Working Partner Update: DC Environmental Network

The DC Environmental Network reports on the budget implications for recycling in Washington, DC and  vows to make changes. See DCEN director Chris Weiss’ report:


Mayor Bowser Cuts Recycling Budget!

April 17, 2017

DC Environmental Network:

Last Wednesday, the DC Environmental Network (DCEN), DC Fiscal Policy Institute (DCFPI), and District Department of Public Works (DPW), convened a budget briefing to go over the budget priorities of DC Mayor Muriel Bowser. This briefing focused on the proposed FY 2018 budget for DPW.

We received some bad news about Mayor Bowser’s DPW budget priorities.

First, the kind-of good news:

Since Mayor Bowser appointed Chris Shorter to be Director of DPW in 2015, the District’s zero-waste community has been excited at the prospect of DPW implementing the programs and policy changes necessary to move the District closer to its stated goal of achieving a total waste diversion rate (recycling, composting, and conversion) of 80% by 2032.

In the last two years, DPW has made progress increasing agency transparency, and, for the first time in decades, doing a better job of managing current, but generally ineffective, recycling programs. (Programs that continue to make the District the worst, or close to the worst recycler in the region.)

These improvements in DPW’s focus can to some degree be attributed to Council action, during former Mayor Gray’s administration, to create the DPW Office of Waste Diversion, an important infrastructure improvement to keeping some of the agency focus on improving recycling.

Arguably we have a better run agency then we did in 2015 but we also have a lot of work to do to change a broken, damaged recycling system!

The bad news:

At last week’s budget briefing DCEN learned that Mayor Bowser’s budget eliminated, for the second time in two years, 2 (of 6) important staff positions from the Office of Waste Diversion, and reduced the Office’s budget by $447,000.

We think these cuts are unacceptable and reflect a lack of vision, especially if the goal is increased recycling.

These budget cuts mean that this administration is not yet serious about its Sustainable DC zero waste goals including:

• Someday, introducing a Pay-As-You-Throw pricing structure for waste collection services.

• By 2032, achieve a total waste diversion rate (recycling, composting, and conversion) of 80%.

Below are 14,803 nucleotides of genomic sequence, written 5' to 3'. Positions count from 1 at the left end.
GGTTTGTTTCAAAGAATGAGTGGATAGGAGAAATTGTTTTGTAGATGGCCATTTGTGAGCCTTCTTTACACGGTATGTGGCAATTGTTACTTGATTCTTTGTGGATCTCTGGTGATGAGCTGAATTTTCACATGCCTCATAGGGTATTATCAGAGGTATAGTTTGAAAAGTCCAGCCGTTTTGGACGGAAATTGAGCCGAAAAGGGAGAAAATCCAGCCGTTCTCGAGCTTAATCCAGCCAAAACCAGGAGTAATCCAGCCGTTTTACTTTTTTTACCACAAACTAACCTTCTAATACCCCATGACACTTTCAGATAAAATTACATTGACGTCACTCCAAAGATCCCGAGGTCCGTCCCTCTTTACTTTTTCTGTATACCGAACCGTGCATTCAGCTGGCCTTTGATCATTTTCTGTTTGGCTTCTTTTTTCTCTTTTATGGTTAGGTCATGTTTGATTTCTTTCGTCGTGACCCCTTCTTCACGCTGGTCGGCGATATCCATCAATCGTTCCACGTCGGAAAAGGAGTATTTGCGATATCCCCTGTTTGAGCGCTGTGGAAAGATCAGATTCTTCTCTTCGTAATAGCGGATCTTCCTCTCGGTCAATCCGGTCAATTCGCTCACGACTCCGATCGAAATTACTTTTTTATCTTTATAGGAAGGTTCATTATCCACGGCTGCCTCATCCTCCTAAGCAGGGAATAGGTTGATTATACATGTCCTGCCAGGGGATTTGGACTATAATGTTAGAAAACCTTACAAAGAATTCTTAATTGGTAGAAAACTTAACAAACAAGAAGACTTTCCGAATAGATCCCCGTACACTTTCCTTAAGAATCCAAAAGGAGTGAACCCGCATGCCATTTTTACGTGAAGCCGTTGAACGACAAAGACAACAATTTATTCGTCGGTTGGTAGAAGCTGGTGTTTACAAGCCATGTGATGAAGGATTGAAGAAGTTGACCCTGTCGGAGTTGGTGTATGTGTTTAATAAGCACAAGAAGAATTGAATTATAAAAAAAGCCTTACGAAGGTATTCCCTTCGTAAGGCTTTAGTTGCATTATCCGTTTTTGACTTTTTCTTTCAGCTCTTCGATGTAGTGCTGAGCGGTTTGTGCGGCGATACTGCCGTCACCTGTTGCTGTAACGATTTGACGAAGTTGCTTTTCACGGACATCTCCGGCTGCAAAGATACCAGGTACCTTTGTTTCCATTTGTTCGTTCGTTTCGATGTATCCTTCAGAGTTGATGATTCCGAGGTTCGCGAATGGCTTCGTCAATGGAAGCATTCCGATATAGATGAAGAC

This DPW budget will create an office with inadequate staff and resources to do little more than comply with reporting requirements and other paperwork.

This DPW budget means that the District of Columbia, our nation’s capital city, will continue to have some of the worst recycling rates in the region and will try and squeeze more recycling from a system that has already failed us for over 2.5 decades.

This DPW budget does nothing to move the District towards a new solid waste management system that could help District ratepayers save money, reduce green-house gas emissions, and increase DC per capita recycling rates.

Our commitment:

The DC Environmental Network is committed to advocating for, as we did successfully last year, restoration of both Office of Waste Diversion staff positions, and, restore at least some funding for the planning and program development necessary to help DC government make progress towards achieving its own Sustainable DC zero-waste goals.

If we do this, and we can, we will continue the progress made the last two years.

Let me know if you want to join our campaign to fix this.

Chris Weiss, Executive Director, DC Environmental Network

Follow Neil Seldman:
Neil Seldman

Neil Seldman, Ph.D, directs the Waste to Wealth Initiative. He specializes in helping cities and businesses recover increasing amounts of materials from the waste stream and add value to the local economy through new processing and manufacturing facilities. He is a co-founder of the Institute for Local Self-Reliance.